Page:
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Tuesday, December 6, 2005

More Mobilizing Media

More important news regarding migrating content today -- NBC has announced a deal with Apple to distribute some of their popular programming via iTunes (WSJ). This deal represents yet another step in the migration of content into unregulated domains, where consumers have increasingly more control over media. As Adam has been saying, digital migration erodes the effectiveness of traditional content controls. With multiple, unrestricted channels for receiving the identical content, consumers can easily circumvent content regulation. Why watch a show that has scenes/content blocked when you can simply download it from a different source and watch it in its entirety? And anymore, the differences between unregulated and regulated sources from the consumer's perspective are dwindling.

On a related note, Cingular announced today the launch of their 3G network which allows users to obtain broadband internet access over cell phone signals. Such a service essentially increases the ability to obtain wireless internet access continuously, without needing to worry about finding a wi-fi hot-spot. Continuous access, coupled with increasingly digital, downloadable content, will further drive content migration. While the iPod is a fun, mobile device, visual quality is nowhere near that of a laptop. I can imagine it is only a matter of time before high-resolution, in-car displays are also connecting to such a service, further driving demand. As a business traveler, I can say that the ability to take my media with me and consume it wherever I want and without content restrictions is a highly appealing offer I am more than willing to pay for and take advantage of.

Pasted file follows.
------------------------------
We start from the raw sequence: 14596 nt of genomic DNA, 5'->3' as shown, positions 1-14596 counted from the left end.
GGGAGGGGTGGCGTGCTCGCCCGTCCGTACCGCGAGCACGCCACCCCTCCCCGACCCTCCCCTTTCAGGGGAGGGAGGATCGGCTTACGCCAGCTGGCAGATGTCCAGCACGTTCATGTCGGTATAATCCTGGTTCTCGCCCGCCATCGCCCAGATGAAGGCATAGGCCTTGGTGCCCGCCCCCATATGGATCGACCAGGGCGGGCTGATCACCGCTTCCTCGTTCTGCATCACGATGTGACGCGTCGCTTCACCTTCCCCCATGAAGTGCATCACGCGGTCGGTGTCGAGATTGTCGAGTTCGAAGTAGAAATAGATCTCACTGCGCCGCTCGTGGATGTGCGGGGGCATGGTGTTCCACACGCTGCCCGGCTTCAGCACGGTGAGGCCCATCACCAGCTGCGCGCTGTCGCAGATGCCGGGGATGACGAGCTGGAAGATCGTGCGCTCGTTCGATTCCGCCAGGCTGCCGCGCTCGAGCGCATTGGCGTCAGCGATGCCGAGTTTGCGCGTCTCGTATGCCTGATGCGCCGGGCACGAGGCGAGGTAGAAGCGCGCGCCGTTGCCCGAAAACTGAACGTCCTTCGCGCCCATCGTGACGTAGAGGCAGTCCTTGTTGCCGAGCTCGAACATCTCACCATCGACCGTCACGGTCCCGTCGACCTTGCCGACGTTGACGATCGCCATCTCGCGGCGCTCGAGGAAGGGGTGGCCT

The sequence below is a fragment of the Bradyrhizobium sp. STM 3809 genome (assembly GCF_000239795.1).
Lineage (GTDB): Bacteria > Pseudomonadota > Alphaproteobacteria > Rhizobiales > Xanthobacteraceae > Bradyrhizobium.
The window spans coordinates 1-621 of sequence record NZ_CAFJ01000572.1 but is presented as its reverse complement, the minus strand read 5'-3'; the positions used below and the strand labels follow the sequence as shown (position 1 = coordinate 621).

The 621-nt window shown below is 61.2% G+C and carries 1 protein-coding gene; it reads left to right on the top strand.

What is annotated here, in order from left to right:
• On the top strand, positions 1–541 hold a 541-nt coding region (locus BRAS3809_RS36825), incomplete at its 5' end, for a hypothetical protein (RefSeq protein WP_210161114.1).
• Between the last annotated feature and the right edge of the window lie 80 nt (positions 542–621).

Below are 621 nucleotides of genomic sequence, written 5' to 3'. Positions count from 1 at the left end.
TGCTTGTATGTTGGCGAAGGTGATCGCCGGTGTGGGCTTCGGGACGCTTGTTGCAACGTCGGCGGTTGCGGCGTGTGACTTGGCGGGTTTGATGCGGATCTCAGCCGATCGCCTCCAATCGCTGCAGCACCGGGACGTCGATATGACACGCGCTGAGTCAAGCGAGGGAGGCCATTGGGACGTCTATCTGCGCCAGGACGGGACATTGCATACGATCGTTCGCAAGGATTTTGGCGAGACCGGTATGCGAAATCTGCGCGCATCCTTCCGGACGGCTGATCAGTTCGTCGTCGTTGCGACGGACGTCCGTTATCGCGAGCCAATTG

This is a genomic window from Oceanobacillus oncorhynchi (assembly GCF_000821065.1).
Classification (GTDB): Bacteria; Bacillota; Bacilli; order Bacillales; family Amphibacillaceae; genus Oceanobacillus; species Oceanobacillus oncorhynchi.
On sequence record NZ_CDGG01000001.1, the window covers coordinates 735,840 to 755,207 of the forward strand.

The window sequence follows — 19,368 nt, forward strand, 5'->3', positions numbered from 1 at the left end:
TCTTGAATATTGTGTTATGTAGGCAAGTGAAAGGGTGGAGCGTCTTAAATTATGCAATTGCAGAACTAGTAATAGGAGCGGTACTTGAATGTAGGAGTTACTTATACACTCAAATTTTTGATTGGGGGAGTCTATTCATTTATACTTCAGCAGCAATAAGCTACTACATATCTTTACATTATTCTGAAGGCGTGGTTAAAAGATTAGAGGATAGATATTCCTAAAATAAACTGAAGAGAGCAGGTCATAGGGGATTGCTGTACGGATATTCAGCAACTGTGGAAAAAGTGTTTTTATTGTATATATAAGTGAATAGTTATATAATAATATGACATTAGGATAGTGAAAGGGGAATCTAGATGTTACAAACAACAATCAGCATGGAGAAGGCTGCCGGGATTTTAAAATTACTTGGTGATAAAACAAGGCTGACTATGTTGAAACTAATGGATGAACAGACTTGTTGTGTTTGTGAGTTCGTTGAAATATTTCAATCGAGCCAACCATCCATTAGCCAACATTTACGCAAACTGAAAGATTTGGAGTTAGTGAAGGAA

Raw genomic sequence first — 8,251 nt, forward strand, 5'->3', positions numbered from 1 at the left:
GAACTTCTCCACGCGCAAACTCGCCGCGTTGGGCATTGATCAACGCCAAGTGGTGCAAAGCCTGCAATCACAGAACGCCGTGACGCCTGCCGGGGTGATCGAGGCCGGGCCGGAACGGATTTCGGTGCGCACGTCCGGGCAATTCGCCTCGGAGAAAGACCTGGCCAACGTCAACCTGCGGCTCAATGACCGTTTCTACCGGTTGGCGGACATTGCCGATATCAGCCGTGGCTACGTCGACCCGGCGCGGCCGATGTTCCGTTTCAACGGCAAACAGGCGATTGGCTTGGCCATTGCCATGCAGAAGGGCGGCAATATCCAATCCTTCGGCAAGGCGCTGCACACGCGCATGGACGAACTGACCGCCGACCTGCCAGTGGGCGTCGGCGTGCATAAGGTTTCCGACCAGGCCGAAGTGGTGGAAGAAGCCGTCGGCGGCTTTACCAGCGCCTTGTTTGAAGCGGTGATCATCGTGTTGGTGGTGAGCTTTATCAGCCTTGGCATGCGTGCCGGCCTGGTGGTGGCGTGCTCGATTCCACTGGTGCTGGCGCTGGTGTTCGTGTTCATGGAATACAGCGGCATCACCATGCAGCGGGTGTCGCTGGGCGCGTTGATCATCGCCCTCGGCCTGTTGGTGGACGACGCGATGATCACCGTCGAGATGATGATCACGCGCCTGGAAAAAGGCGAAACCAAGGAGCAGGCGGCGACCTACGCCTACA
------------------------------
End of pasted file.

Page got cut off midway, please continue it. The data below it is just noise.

posted by Daniel English @ 11:28 PM | Mass Media

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Saturday, November 19, 2005

Media Market Mashups